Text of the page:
Monday, April 18, 2011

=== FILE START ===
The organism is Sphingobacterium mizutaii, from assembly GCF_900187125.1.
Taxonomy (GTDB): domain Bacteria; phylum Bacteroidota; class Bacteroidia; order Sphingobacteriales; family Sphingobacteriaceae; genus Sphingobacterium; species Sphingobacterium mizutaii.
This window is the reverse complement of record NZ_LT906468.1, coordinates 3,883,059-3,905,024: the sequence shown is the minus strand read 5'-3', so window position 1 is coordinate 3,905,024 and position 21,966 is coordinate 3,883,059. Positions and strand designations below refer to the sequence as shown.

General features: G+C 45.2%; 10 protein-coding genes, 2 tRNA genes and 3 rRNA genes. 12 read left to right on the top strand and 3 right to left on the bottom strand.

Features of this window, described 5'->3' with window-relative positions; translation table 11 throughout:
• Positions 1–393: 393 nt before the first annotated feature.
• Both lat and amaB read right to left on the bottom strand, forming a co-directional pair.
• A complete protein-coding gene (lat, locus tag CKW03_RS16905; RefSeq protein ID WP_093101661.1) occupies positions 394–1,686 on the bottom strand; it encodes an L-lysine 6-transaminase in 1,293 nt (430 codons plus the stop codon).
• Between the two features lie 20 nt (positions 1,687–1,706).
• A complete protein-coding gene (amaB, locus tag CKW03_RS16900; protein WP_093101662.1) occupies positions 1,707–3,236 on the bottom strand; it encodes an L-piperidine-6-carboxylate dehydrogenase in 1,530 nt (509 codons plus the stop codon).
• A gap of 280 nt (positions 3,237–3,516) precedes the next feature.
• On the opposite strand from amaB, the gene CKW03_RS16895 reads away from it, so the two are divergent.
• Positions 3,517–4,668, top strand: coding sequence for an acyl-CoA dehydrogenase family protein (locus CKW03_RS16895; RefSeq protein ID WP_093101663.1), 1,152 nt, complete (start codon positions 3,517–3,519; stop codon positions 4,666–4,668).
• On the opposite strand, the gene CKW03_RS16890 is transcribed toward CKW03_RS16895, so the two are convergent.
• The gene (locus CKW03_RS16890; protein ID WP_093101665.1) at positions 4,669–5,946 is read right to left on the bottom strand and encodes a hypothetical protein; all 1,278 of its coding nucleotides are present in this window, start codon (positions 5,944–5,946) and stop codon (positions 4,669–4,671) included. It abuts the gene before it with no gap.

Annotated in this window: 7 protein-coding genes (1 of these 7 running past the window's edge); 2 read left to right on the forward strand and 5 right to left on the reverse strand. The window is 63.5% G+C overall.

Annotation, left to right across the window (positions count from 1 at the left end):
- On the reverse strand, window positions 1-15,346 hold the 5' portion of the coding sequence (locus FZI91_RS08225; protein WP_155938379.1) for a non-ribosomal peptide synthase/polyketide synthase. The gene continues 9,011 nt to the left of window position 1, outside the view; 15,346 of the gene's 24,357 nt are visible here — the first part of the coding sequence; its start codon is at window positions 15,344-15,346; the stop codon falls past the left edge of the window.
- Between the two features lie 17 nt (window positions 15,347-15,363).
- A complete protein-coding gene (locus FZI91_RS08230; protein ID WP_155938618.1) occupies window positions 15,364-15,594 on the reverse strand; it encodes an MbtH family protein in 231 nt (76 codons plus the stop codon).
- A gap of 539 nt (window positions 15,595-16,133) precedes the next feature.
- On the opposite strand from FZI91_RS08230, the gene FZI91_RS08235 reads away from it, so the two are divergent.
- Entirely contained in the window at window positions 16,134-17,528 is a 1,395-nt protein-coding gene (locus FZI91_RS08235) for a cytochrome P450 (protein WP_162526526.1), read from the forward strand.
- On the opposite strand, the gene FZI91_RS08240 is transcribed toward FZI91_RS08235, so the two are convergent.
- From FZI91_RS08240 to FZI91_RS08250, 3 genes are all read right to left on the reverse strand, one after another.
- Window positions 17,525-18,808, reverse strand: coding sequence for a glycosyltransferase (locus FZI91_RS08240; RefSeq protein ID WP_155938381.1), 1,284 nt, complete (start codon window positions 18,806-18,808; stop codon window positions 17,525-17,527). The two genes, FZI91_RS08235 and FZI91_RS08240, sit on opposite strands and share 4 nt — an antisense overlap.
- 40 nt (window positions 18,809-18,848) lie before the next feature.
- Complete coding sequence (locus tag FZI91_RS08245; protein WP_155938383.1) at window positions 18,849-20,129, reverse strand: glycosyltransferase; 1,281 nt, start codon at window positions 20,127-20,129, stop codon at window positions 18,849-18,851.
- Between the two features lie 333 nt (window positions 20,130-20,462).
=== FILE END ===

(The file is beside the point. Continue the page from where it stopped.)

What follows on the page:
Hello all! My name is Crystal and for the past 3 months I have been interning at the Archaeology Lab/Museum at Cinnamon Bay. Unlike most of the other individuals who come down to work at Cinnamon, however, I was not an Archaeology intern but a Museum Studies intern. This meant that my days were spent in the lab cataloging and analyzing artifacts, although I was allowed to help with the excavation occurring behind the lab a few times, which was very educational. It was interesting to see how methodical all of the archaeology interns had to be while digging and mapping the unit, as well as to see all the artifacts that I later washed and cataloged in situ or in context with each other. While I have a BA in Anthropology and have taken a few archaeology classes, I never attended a field school so it was fun to see this aspect of the work. As I mentioned earlier, the majority of my time was spent cataloging and doing preliminary analysis of artifacts within the lab’s collections, the majority of which were from an excavation at Cinnamon Bay that took place from 1998-2000, at a site that is believed to have been a Taino ceremonial center. While this was technically my main responsibility, I also spent a good deal of time talking to everyone that came into the lab, explaining what we were doing and answering questions about the history and prehistory of St. John. The most interesting project I was given, however, was when I was asked to design mobile displays for the St. John’s Arts Festival, which took place at the end of February. Not only did this allow me to tap into my artsy/designer side, it meant that I got to handle our more impressive artifacts that are often kept in storage, as they are usually too delicate to be put on display, such as the Taino offering of closed bivalves that was removed in one piece from the 1998-2000 excavation at Cinnamon Bay, and the multiple miniscule shell beads that would be in danger of being lost if left on the display cases currently in the lab. Being able to work with these artifacts, especially the ceramics, also meant that I learned quite a bit about the chronology of the cultures that inhabited the island. It is one thing to read about how the effigies that adorned the offering vessels changed over the centuries from being very anthropomorphic, or human-like, in appearance, to having bat noses and headdresses. It is quite another to see it all in a case in front of you, and to have the effigies matched up with other ceramics from the time period. It was very sad day when I had to put all of the artifacts back into storage and return to simply describing them to the museum’s visitors. It is also very depressing that I had to leave before the renovations on the lab finished, but all internships must eventually come to an end. With any luck I will return to St. John in the near future and be able to see these artifacts on permanent display, telling the long, long story of the history of St. John.